If you’ve been to Morocco, but didn’t have couscous, then you haven’t been to Morocco. Not really. As Moroccan as mint tea, Morocco’s official dish can be found all over the Maghreb. While couscous pops up as a grain occasionally used in salads and side dishes here in the States, in Morocco, is it a complete meal with vegetables and meat. So popular is couscous, in fact, that it has spread to different parts of the world, where it is known as cuscusu in Italy, keskes in Senegal, and cuscuz in Brazil.
Couscous has most likely achieved its popular status because of its versatility. Different regions have their own varieties, the most well-known of which is the ‘Couscous with Seven Vegetables’ from the area around Casablanca. In mountain villages, it is not uncommon to find a simple bean stew poured over the grains to make a complete meal. In Essaouira, couscous is made from corn meal, and often accompanies fish with vegetables. The region around Marrakech, where squash and gourds grow bountifully, is known for its pumpkin couscous.
Couscous can also be made as a sweet dish, with flavored waters, sugars, and cinnamon. Seffa is a well-known couscous dessert, made with milk, almonds, and cinnamon, mounded into a conical shape, and adorned with more cinnamon, sugar, and almonds. In Morocco, couscous can be mixed with dried fruits and nuts and stuffed into the cavities of small birds such as pigeons or Cornish hens, known as ‘coquelets,’ for special occasions.
Couscous has most likely achieved its popular status because of its versatility.
Couscous is made from semolina, the hard part of the hard wheat grain that resists grinding. In fact, it has been speculated that couscous derived its name from the Arabic word kaskasa, which means ‘to grind small.’ The grain most likely got its moniker, however, from the kiskis, the Arabic name for the perforated earthenware pot used to steam it. In these modern times, the best equipment with which to steam couscous is a French invention similar to the traditional kiskis: the couscousiére.
Cooking couscous in the traditional way is an exact art, and can be an almost spiritual experience. Patience is required, but that particular virtue pays off with multiple dividends when it comes to couscous. A large steamer (if a traditional couscousiére is unavailable,) that seals completely to the pot below is a must. Cheesecloth dipped in a simple paste of flour and water can be used around the edges of the pot to ensure a tight seal, if needed. Double cooking duty can be achieved, here, as the water in the bottom pot can also include meat, spices, and vegetables. Not only does this create a tasty stew to serve atop the couscous, it also seasons the couscous grains as they cook.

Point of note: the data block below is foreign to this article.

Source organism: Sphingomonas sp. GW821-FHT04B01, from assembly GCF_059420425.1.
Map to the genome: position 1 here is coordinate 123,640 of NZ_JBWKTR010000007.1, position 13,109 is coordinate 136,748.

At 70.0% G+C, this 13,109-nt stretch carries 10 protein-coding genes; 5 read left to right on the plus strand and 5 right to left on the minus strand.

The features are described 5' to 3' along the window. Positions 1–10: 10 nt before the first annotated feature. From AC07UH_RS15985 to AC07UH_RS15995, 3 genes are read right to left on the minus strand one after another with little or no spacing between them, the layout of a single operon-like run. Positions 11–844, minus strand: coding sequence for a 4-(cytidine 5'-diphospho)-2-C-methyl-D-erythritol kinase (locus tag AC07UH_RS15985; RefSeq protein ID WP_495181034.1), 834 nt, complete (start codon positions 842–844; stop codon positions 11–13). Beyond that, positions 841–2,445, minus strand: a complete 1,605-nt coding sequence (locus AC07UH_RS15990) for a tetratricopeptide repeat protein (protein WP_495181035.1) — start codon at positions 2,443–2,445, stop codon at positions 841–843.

Cooking couscous in the traditional way . . . can be an almost spiritual experience.
The couscous should be pre-washed, and allowed to swell for several minutes in clean water. When the actual cooking process begins, the couscous will undergo a pattern of steaming, followed by soaking up more water, at least twice before it is ready. Manually working through the couscous to separate the grains— with clean hands, of course — is also part of the process, and some liken the relaxing feeling that ensues to that of kneading bread dough.
Making couscous, or tasting it at a local eatery that specializes in Moroccan or Mediterranean food, is a simple and delicious way of experiencing Morocco without leaving the country. If you should be so fortunate to visit Morocco, make sure that a local couscous specialty is one of the first dishes you try. When you have tried it once, try it again. And again. And again.
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